Although James Blish’s “Cities in Flight” was not the first attempt to combine architecture and anti-gravity technology, it was in this book series that we can see it prevailing on an urban scale. Throughout its evolution, architecture has crawled out of caves, settled on grounds, climbed on pilotis, floated on water, stood high, and even danced. Now many argue that it is high time for it to move forward and assume some of its multi-directional and forthcoming probabilities.
Levitation: The Latest Architecture and News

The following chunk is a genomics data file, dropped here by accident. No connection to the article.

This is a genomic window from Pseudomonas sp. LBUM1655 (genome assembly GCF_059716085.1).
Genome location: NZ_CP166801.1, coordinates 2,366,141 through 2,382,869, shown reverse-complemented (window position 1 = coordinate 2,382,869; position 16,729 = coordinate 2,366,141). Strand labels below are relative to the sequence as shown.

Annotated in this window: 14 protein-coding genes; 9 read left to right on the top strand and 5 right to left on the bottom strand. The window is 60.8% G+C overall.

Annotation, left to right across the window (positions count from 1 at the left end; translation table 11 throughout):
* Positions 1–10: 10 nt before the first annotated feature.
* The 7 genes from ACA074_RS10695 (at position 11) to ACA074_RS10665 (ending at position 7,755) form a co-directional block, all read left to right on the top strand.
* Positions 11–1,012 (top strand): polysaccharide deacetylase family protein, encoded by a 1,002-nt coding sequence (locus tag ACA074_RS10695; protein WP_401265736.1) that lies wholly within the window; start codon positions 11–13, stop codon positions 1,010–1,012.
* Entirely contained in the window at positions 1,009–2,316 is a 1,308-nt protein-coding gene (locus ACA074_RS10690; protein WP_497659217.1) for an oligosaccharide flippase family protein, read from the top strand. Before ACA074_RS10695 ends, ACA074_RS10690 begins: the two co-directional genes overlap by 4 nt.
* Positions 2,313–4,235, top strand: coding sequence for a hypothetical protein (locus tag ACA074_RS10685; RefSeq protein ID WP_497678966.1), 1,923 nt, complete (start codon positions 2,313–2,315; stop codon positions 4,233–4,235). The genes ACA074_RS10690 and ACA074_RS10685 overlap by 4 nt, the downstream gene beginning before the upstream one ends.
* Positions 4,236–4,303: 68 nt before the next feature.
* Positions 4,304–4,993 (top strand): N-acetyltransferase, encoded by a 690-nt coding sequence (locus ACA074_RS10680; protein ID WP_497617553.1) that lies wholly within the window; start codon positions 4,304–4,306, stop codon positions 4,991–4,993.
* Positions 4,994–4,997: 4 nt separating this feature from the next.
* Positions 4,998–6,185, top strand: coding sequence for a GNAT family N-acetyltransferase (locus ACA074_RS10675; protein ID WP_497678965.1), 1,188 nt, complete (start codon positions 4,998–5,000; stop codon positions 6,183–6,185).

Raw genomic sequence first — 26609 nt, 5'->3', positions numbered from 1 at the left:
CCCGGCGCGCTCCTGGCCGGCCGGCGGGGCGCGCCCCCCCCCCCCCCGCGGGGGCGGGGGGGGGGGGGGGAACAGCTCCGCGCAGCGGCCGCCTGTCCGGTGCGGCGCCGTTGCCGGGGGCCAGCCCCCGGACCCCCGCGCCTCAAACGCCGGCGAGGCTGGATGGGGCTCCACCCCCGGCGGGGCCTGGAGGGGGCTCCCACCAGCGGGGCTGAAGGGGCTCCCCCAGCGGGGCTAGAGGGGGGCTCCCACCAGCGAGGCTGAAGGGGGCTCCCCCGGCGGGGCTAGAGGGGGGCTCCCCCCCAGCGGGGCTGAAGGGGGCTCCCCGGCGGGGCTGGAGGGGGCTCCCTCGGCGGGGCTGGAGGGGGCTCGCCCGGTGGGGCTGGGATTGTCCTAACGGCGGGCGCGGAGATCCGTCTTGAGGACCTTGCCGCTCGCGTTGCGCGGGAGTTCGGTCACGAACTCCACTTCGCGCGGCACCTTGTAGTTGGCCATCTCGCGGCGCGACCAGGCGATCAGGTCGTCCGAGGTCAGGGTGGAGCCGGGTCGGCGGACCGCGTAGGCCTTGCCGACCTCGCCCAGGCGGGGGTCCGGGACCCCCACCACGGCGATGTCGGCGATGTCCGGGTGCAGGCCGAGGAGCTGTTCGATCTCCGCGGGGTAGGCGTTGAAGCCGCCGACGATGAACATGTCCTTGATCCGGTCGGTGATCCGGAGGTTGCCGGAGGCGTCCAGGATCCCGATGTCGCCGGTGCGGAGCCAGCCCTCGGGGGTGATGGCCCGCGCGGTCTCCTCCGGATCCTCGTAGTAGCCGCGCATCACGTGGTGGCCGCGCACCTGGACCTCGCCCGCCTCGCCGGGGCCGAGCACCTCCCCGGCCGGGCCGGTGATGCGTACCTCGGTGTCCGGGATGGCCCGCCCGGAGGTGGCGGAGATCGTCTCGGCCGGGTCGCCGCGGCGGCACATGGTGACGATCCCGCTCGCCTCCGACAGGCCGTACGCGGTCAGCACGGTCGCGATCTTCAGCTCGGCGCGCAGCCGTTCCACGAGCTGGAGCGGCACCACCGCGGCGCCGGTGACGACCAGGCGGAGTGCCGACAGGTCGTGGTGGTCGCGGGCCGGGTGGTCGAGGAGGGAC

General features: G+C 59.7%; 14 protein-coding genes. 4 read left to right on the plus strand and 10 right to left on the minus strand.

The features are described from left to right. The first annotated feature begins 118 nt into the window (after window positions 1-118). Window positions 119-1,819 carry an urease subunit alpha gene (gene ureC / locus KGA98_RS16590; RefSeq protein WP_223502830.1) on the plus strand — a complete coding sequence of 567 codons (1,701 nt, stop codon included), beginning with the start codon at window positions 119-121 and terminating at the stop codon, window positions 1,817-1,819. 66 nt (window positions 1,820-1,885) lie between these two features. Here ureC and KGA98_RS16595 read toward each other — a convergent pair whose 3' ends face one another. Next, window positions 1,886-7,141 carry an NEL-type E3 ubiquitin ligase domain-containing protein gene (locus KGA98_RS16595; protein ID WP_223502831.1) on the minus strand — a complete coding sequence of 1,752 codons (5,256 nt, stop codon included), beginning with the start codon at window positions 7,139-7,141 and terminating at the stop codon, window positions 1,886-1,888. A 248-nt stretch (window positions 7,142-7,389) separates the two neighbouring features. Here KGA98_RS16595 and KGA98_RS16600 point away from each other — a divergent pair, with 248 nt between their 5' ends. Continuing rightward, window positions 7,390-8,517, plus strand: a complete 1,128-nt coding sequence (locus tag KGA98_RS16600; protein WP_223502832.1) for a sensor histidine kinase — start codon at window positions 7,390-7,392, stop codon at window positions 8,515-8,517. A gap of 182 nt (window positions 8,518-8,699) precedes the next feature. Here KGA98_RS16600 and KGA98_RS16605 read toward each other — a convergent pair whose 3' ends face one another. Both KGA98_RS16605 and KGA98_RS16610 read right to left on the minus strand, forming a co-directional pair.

Could Hovering Buildings be the Future of Sustainability?
If Arx Pax, a cutting-edge technology firm led by Greg and Jill Henderson, has its way, levitating objects could become a common sight. The team is developing what they call Magnetic Field Architecture (MFA), a technology which controls electromagnetic energy to make objects hover, and at the several months ago, they used it to produce Hendo Hover, a hoverboard capable of carrying a person. While the fact that Arx Pax was able to produce a hoverboard is fascinating, the technology could have much more serious applications: as an architect, Greg Henderson envisions that one day MFA technology could be used in buildings to produce sustainable structures which can better survive earthquakes and other natural disasters. Is this goal realistic?